Beekeeping in Sandbridge

By Holly Tower, Ph.D.

Longtime Sandbridge resident Marjorie Thompson first became interested in beekeeping after visiting her aunt’s hives that were placed in a field of blackberries. “When you opened the jars of honey,” said Thompson, “the smell of blackberries just wafted out of the jar. It was lovely. I wondered to myself, if I had hives at my house, would the honey smell like the ocean?”

As it turns out, it does not. Bees will travel as far as two and a half miles to forage for flowers for their honey, though, so there really is a lot of Sandbridge in every jar. Thompson joined the Tidewater Bee Guild to get information and mentoring before starting beekeeping on her Bay front property, and finds the bees and their behavior fascinating. “I’m learning as I go,” she said, “and finding out that bees are very smart.”

Every 21 days, new eggs hatch, doing what Thompson calls the “GPS dance.” The bees swarm in front of the entrance, the young bees learning from the older ones the local “map” that tells them where to forage. Bees will also form a “tornado of bees” if they get overcrowded or if they decide that there is a new queen. Typically the bees do not get aggressive, though this behavior depends on the queen. If a hive is upset, however, bees will be so busy protecting the queen and the honey that they won’t swarm.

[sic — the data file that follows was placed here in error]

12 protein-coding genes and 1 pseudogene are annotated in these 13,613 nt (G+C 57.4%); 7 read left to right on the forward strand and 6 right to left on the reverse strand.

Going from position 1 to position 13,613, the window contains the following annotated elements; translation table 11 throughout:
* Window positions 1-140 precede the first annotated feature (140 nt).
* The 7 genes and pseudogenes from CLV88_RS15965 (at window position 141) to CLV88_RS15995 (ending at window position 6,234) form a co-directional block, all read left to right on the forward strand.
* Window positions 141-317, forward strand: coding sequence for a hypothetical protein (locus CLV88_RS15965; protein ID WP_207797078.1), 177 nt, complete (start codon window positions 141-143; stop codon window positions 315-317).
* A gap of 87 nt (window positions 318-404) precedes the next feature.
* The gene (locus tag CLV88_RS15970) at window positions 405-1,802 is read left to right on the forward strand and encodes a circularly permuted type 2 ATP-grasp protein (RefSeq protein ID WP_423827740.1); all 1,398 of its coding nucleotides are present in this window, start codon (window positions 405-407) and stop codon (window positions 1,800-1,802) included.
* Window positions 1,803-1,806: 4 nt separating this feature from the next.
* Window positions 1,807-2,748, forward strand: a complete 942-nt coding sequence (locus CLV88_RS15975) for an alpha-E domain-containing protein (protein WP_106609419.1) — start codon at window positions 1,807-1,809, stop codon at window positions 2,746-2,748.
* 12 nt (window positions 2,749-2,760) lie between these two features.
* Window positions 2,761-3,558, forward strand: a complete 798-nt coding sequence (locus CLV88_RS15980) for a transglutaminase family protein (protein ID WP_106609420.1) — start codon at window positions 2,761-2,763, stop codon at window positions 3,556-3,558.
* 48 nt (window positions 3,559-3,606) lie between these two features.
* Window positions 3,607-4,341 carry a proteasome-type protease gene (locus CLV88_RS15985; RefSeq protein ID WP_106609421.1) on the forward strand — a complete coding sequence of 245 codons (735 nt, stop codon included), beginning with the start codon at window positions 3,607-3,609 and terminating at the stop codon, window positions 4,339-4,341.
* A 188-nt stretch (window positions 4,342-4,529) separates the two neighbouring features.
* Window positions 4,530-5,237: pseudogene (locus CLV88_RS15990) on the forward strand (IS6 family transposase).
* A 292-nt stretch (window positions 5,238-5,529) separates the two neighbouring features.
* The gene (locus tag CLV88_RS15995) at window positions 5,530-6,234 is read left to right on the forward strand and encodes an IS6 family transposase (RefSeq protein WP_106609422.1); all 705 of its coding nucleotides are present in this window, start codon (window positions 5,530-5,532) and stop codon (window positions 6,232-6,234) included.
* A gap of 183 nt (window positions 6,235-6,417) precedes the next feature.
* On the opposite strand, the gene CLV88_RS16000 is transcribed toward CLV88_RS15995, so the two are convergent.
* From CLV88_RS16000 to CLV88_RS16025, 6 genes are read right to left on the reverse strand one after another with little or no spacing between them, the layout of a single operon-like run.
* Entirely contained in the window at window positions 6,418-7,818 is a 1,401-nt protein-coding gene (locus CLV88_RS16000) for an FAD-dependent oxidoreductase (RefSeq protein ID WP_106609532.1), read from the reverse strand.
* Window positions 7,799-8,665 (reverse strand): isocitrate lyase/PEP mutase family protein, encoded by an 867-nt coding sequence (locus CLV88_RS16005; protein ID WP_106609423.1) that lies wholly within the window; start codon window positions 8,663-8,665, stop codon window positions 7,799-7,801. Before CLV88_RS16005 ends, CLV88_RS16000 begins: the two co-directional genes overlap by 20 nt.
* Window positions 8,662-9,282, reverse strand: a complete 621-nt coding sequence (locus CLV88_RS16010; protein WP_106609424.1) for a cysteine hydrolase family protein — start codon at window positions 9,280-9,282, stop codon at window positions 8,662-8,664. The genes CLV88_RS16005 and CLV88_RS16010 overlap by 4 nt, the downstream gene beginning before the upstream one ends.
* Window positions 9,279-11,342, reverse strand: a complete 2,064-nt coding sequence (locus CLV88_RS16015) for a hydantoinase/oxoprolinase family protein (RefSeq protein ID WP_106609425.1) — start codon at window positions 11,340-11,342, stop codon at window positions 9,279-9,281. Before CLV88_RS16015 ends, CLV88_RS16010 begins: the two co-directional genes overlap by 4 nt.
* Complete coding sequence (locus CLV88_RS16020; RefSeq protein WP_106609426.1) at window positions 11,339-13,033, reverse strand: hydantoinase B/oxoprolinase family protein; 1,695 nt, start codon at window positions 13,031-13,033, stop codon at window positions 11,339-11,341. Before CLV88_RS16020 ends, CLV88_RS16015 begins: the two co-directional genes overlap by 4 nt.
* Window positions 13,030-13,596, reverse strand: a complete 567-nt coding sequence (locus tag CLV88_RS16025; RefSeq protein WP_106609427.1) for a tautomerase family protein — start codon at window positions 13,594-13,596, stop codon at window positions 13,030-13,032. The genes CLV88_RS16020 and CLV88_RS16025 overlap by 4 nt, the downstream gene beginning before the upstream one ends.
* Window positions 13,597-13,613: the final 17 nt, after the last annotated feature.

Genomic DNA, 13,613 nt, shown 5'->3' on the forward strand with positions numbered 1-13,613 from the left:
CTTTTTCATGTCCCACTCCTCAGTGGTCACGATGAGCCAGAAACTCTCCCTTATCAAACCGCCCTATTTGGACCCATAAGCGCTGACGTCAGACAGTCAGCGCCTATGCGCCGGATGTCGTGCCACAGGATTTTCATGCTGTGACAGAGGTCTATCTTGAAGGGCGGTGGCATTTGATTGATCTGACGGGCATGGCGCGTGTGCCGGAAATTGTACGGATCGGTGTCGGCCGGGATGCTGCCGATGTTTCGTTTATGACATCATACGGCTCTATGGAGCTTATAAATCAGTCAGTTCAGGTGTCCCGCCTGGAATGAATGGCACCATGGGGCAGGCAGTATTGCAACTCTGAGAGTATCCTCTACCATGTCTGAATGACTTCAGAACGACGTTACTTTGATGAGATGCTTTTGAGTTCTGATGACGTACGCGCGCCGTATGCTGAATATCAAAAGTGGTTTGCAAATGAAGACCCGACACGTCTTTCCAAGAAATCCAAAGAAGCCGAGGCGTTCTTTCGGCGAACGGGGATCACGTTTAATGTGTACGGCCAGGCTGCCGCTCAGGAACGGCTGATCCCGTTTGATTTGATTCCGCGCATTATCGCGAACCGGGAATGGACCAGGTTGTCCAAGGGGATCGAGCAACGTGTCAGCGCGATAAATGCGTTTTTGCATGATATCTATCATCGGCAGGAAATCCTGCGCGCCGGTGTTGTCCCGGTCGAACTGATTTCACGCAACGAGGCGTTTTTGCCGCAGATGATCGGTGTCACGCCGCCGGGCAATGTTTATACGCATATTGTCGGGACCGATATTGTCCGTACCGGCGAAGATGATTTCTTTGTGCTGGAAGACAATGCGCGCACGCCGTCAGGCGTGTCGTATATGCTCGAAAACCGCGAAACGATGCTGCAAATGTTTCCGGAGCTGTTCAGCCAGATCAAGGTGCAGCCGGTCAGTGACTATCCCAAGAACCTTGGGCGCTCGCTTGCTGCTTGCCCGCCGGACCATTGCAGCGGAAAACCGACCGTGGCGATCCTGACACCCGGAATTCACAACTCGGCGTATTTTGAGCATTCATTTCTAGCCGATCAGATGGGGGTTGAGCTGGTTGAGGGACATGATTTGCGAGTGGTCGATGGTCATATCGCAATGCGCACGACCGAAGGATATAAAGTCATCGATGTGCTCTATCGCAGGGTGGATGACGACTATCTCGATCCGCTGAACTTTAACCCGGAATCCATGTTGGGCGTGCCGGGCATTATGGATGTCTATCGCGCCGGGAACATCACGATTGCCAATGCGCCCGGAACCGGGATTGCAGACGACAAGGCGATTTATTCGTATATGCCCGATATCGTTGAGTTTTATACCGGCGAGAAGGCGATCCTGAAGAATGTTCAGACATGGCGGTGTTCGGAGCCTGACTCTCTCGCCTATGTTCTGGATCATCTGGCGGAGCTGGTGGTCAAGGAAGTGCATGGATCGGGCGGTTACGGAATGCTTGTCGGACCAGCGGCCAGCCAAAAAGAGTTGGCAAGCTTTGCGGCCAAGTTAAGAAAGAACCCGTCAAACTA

“If you see a bee they are so busy pollinating and if you go by them they won’t bother you,” reassured Thompson.

Bees are especially important in the Back Bay area. As they travel from plant to plant they carry the genetic material vital to reproduction. This helps support the biodiversity that contributes so much to the natural beauty and recreation opportunities Sandbridge is known for. So although the honey from her hives don’t smell like the ocean, the devotion of Thompson and her bees helps to keep Sandbridge beautiful.